I’ve been struggling the past few months with a feeling that I’ve come to describe as post-Brooklyn let down. I miss everything about the neighborhood I lived in earlier this summer: The school children down the block, the local book store around the corner (with a fat cat named Tiny) and the roses that grew in small gardens in front of many of the brownstone buildings. My friend, Aly, listens to me wax on about my daily neighborhood walks and determines that what I miss the most about Brooklyn is the amount of walking I was doing. She suggests I get re-acquainted with my own neighborhood by taking up walking again.
It seems like an easy enough thing to do, this walking business. I have watched plenty of my neighbors walk while I sit inside drinking coffee and looking out the front windows. Some even run or push strollers or walk their dogs. But I’m not particularly outdoorsy, which seems antithetical to living in a mountain town with more than 50 miles of trails and surrounded by forests. The problem here is that I don’t know where to go. It’s one thing to walk with the intention of going somewhere. Whenever I left the Brooklyn apartment, I was heading for coffee or a bagel or soap or to catch a train into Manhattan. My grandmother and I used to go for walks, but it also was with a destination in mind—the bakery, the mail box or her brother’s house. When I step out onto the sidewalk here in Flagstaff, I don’t know where to go, but I start with a basic decision: I go right.
My first set of walks are short, usually a few minutes around the “block,” which is not shaped like a square in any sense, but rather a series of circular attempts by the neighborhood designers perhaps to leave parts of the forest intact. After a few days, my walks get longer, so much so that last week I found myself in a part of the neighborhood I didn’t recognize. A mild sense of panic enveloped me—I was without a phone or GPS and didn’t remember the way I came in order to reverse the walk. A street’s name seemed familiar so I followed it and it eventually led to my street. The next day I reversed the walk, discovering that I had been only one block away from my house.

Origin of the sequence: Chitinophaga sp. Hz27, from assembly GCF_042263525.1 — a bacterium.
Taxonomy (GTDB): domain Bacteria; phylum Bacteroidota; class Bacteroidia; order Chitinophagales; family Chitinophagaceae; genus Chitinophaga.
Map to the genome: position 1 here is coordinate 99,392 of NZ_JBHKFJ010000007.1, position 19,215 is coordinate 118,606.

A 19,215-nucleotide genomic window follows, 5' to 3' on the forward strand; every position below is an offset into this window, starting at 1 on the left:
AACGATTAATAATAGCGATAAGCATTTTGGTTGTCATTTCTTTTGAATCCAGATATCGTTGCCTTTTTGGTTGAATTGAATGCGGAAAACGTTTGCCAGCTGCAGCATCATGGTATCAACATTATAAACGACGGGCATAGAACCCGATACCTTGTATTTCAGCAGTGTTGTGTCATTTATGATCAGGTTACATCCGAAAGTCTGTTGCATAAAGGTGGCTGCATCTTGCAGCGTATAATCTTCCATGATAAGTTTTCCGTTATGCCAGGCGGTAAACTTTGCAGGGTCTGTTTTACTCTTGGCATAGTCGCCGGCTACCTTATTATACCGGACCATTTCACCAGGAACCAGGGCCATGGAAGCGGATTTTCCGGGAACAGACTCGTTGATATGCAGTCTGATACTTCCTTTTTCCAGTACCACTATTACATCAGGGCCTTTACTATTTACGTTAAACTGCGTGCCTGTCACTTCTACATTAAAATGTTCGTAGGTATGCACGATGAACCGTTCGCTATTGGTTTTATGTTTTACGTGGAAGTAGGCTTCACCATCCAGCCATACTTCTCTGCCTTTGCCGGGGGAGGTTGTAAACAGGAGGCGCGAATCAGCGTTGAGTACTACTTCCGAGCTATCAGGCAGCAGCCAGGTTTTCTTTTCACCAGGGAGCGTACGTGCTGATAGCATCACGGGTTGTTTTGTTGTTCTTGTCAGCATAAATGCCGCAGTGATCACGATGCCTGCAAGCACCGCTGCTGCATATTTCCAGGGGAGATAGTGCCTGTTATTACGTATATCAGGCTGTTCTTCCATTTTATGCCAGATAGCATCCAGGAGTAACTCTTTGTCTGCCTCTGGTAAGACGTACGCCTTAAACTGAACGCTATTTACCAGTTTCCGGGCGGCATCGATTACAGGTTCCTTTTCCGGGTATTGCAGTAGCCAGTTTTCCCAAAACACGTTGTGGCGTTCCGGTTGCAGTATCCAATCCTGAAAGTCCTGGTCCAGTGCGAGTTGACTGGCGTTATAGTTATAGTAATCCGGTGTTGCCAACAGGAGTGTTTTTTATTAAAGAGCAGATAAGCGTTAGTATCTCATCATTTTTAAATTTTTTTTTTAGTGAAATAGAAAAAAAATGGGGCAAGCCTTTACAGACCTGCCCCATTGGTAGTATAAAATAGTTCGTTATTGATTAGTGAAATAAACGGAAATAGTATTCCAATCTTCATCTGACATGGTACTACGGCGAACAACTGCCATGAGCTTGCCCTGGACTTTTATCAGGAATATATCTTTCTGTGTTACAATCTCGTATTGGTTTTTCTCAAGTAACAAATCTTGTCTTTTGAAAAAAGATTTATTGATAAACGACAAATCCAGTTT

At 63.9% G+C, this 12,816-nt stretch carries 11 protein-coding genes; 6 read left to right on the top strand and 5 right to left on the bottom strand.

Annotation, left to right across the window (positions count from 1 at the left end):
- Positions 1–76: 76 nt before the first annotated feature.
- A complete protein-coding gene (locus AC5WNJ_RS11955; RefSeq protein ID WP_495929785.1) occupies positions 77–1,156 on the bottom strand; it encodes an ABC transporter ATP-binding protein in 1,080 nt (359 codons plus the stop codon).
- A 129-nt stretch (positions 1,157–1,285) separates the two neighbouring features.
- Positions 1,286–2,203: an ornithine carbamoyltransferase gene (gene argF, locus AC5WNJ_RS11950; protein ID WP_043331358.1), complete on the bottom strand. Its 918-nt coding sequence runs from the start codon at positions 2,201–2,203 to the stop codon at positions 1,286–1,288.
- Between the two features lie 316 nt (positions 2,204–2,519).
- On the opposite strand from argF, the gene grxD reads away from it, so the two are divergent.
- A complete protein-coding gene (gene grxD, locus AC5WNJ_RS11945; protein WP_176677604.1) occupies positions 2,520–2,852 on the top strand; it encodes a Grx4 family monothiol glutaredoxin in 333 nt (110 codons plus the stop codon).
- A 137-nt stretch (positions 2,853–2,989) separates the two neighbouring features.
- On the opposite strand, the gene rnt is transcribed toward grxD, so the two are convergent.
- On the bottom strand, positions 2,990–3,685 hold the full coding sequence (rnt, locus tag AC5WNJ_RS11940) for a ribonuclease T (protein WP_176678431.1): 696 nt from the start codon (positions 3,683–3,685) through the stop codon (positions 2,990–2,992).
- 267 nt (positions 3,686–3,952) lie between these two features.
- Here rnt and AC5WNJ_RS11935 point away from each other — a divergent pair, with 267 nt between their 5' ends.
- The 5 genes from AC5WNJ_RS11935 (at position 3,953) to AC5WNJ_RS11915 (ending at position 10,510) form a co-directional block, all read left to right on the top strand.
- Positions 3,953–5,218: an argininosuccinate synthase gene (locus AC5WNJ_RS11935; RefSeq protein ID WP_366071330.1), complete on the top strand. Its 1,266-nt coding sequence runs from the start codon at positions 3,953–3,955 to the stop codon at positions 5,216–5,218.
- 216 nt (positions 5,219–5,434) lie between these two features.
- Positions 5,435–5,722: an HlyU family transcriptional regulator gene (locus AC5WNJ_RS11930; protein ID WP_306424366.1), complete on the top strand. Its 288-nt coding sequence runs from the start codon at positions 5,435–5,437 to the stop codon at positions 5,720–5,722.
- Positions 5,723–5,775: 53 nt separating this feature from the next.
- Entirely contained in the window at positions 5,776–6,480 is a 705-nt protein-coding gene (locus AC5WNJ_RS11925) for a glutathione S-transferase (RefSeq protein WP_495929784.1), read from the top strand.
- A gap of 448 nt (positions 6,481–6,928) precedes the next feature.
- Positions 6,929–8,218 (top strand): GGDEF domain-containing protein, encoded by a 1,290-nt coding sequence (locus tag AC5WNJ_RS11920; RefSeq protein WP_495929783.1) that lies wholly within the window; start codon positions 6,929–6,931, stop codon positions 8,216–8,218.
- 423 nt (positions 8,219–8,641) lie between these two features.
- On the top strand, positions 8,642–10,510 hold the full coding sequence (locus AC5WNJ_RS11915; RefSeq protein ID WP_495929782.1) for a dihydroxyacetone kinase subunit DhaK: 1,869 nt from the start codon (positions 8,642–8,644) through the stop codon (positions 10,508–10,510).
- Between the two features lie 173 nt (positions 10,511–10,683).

How can something familiar also be unrecognizable? Driving through my neighborhood, streets at a distance from front yards, is a different experience from walking crooked and crumbling concrete sidewalks. While walking I don’t focus on the curve of the street or the house numbers as I do with driving, but rather on all of the gardens in our neighborhood. If I recognize a street by its roses and irises, I will certainly be lost when the flowers die. I’ve started marking parts of the neighborhood by lawn ornaments now: Antlers, carved wooden bears, squirrel statues and American flags. Even so, I am regularly surprised when I encounter that one carved bear that holds a sign reading, “Bear hugs, 5 Cents.”
I have to walk early in the morning, before work. Also before the coffee has finished brewing and often before I’m fully awake. The movement wakes me up, along with the occasional wave or greeting from a neighbor. People are friendly first thing in the morning, which cheers me as well. Sometimes I want to cross the street and ask one neighbor how she has kept her impatiens alive for so long; another, why he cut down the trees in his yard only to replace them with boulders. My mind takes in the yards and flowers and lawn ornaments, noticing how the shadows of trees move across lawns or how automatic sprinkler systems water more sidewalk than grass. When I get home, I take a survey of our own front yard, noticing how the crab apple tree blocks most of the front window and that the forest grass is already dying back with the heat and drought of this summer. Inside, I pour myself a cup of coffee and begin writing about that morning’s walk and all of the things I noticed along the way.
This is not the kind of writing I imagined doing at this stage in my life, I tell my friend, James, himself a poet. Shouldn’t there be books and something else from all this writing by now? He listens thoughtfully, and I can almost see the beginning of a smile on his face. I’m no Annie Dillard or Henry David Thoreau, I continue, writing about beavers and ponds and woods. James listens patiently and nods before breaking out into a huge grin. He welcomes me to the club of “walking poets”—people who need to be outside and who share what they notice through their writing. Somehow, I feel better that he puts a name to what I’m doing, even though I’ve never thought of myself as either a walker or a poet. I owe that man a cup of coffee. Or a wee dram of whisky. Or both.
As I write this letter, I’ve come to understand that I have been walking with a destination in mind after all, although it took me a while to recognize it. The destination is the yellow house with impatiens, the carved wooden bear, the grasses and squirrel statues, and our own crab apple tree. I’ll recognize these from now on as the talismans of home. Unbeknownst to me, I have arrived at my destination.
Stacy Murison’s work has appeared in Assay: A Journal of Nonfiction Studies (where she is a Contributing Editor), Brevity’s Nonfiction Blog, Hobart, McSweeney’s Internet Tendency, River Teeth and The Rumpus among others. She holds an MA from Georgetown University and MFA in Creative Writing from Northern Arizona University where she now teaches composition.
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